Salty soup and jail time — every path to greatness has some setbacks.
Robert Earl Stewart’s new book The Running-Shaped Hole chronicles the Windsor author’s personal reckoning and transformation after eating his way to the brink of death. At 38, he was nearly 400 pounds and so out of shape that talking tired him out.
Deeply personal and often funny, Stewart’s book spotlights the highs and lows with equal honesty. The highs were many, including running the Detroit Free Press Half Marathon. And so were the lows, such as landing behind bars after a confrontation over discarded protest signs.
“It provided for a great kind of central piece of the book,” said Stewart, 47. “I was in the middle of writing the book at that time, and suddenly there’s a big, exciting courtroom battle. It turns into a Perry Mason mystery in the middle.”
Stewart, a former Windsor Star and LaSalle Post reporter, started gaining weight in university when he traded football and swimming for drinking and overeating.
He remembers co-workers being worried because he was gasping for air after a phone conversation. Following that startling realization, he went to his family doctor. Her assessment wasn’t a surprise, but still hard to hear.
“You’re morbidly obese and it could kill you.”
The doctor sent him to a cardiologist. Scared and ashamed after that appointment, he sat in the parking lot thinking about his favourite burger place.
“I could see my order in my head,” he said. “It’s enough food for four people, and I’m going to eat it all by myself. I’m driving there, and on Howard Avenue, I just burst into tears and I couldn’t stop crying.”
Stewart changed direction and went to Willistead Park. He walked the perimeter twice. He was exhausted. But he went for another walk the next day, and the day after. He also started tracking his food intake.
By the time he returned to the cardiologist a couple months later, he’d lost so much weight that he had to punch new holes in his belt with a screwdriver.
He was still over 300 pounds, but the doctor told Stewart he was lucky. His heart was strong enough to do whatever he needed to get healthy.
That night, he ran from the foot of Moy Avenue to the foot of Lincoln Road, a total of 210 metres. It was the first time in more than two decades that he ran anywhere.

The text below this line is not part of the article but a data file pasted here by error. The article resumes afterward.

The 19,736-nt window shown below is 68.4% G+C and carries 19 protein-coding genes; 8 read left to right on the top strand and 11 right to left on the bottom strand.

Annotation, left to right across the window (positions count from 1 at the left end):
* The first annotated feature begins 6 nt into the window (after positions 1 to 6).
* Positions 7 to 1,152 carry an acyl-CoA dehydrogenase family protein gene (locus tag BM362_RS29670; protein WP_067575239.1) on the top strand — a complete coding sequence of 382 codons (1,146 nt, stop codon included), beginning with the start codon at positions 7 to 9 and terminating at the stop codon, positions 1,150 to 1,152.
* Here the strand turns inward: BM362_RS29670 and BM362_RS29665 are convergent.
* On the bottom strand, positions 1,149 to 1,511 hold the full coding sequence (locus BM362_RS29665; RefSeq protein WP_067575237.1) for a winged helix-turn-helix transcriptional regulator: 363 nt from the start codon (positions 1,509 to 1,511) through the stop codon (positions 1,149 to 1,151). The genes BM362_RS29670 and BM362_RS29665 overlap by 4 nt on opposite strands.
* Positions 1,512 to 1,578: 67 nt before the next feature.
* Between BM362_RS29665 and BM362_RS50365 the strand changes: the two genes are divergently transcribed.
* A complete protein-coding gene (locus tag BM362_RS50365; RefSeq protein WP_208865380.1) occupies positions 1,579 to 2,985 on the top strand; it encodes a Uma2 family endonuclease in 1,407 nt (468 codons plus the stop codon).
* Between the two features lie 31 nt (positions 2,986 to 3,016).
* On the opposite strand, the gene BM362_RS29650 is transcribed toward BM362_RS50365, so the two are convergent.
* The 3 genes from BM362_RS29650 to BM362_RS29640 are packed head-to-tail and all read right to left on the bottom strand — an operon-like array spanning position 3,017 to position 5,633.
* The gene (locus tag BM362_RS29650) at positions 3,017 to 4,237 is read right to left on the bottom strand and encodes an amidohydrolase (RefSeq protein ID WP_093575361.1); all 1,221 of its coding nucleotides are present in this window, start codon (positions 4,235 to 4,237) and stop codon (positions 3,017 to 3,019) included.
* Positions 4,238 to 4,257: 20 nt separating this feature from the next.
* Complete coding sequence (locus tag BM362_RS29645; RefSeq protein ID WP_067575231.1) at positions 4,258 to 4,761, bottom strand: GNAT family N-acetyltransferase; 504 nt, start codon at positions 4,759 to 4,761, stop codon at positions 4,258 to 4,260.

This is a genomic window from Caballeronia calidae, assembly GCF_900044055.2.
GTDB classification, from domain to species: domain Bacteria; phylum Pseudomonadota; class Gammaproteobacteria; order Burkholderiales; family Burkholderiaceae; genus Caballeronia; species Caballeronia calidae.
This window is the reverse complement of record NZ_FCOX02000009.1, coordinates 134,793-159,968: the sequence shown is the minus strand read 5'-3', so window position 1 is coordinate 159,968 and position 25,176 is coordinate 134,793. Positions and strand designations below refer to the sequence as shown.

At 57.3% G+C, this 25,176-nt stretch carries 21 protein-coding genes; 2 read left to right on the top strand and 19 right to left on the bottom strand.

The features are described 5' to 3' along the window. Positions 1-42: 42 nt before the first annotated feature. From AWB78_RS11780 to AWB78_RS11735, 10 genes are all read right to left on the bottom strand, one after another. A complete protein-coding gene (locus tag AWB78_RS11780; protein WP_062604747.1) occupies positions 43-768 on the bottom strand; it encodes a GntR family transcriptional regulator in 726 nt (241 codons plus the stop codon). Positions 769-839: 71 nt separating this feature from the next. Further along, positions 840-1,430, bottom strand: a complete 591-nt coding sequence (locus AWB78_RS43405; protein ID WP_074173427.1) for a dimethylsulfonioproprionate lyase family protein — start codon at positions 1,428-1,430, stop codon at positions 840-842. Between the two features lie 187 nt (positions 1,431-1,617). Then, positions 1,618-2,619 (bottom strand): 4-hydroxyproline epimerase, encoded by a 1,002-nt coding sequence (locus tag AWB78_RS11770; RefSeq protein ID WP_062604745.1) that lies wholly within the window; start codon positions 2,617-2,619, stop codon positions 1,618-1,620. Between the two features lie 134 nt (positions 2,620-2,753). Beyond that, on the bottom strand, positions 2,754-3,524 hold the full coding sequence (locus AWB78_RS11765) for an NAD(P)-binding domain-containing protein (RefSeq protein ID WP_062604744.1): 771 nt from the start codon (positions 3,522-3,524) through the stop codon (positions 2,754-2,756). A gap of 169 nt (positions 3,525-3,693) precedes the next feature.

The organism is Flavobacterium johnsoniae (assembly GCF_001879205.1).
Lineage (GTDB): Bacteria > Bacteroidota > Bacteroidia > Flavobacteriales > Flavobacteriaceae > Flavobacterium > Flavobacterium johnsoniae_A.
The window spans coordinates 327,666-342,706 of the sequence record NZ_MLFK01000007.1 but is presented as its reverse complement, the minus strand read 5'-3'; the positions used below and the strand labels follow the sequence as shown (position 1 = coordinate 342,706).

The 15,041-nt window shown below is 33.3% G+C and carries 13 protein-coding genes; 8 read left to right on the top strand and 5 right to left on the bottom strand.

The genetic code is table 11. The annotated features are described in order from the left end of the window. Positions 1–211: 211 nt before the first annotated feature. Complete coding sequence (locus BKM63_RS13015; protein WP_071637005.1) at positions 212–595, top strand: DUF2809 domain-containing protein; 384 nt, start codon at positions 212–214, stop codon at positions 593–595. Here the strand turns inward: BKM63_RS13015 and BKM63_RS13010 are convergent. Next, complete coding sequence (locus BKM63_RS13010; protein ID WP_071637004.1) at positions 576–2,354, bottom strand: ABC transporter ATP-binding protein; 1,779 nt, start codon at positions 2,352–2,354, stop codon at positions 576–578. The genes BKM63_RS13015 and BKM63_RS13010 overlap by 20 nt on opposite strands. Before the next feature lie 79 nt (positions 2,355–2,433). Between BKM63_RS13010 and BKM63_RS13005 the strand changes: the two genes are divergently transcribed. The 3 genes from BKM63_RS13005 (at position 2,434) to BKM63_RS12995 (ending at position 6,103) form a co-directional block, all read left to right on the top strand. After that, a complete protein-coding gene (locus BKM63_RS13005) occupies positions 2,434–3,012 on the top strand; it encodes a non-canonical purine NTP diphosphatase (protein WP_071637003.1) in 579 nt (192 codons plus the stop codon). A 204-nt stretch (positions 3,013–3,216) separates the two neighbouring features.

Seven months later, he was running 20 kilometres. In 2015, he ran the half marathon. By his 40th birthday, he had lost 140 pounds.
But there are still setbacks, even when he does everything right.
“I’ve eaten bowls of soup that have made me gain seven pounds just because of the salt in the soup,” said Stewart. “You wake up the next morning and you’re like, all I ate last night was soup.”
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There was also that little stint in jail. It was around the time in 2014 that some people were protesting city plans to install paved paths at Willistead Park. Stewart, who was in favour of the project, went for a picnic after the pathways were finished. Protesters showed up.
“When the protest was done, they threw their protest signs on the ground in the park,” said Stewart. “They littered.”
That didn’t sit well with him. He knew one of the protesters, so he collected the signs and dumped them on her porch. When the woman saw him, things got heated.
“She starts screaming that I’m a stalker and I followed her to her house,” said Stewart. “So this posse of neighbours starts following me.”
Things got more heated. The full details are explained in the book.
But here’s the short version: “There was an altercation in the street right at the front gates of Willistead Park. And I punched this guy in the face. And I ended up in jail.”
The Running-Shaped Hole is now available. The official launch party is April 1 at Chance Coffee on Drouillard Road. Doors open at 6:30 p.m.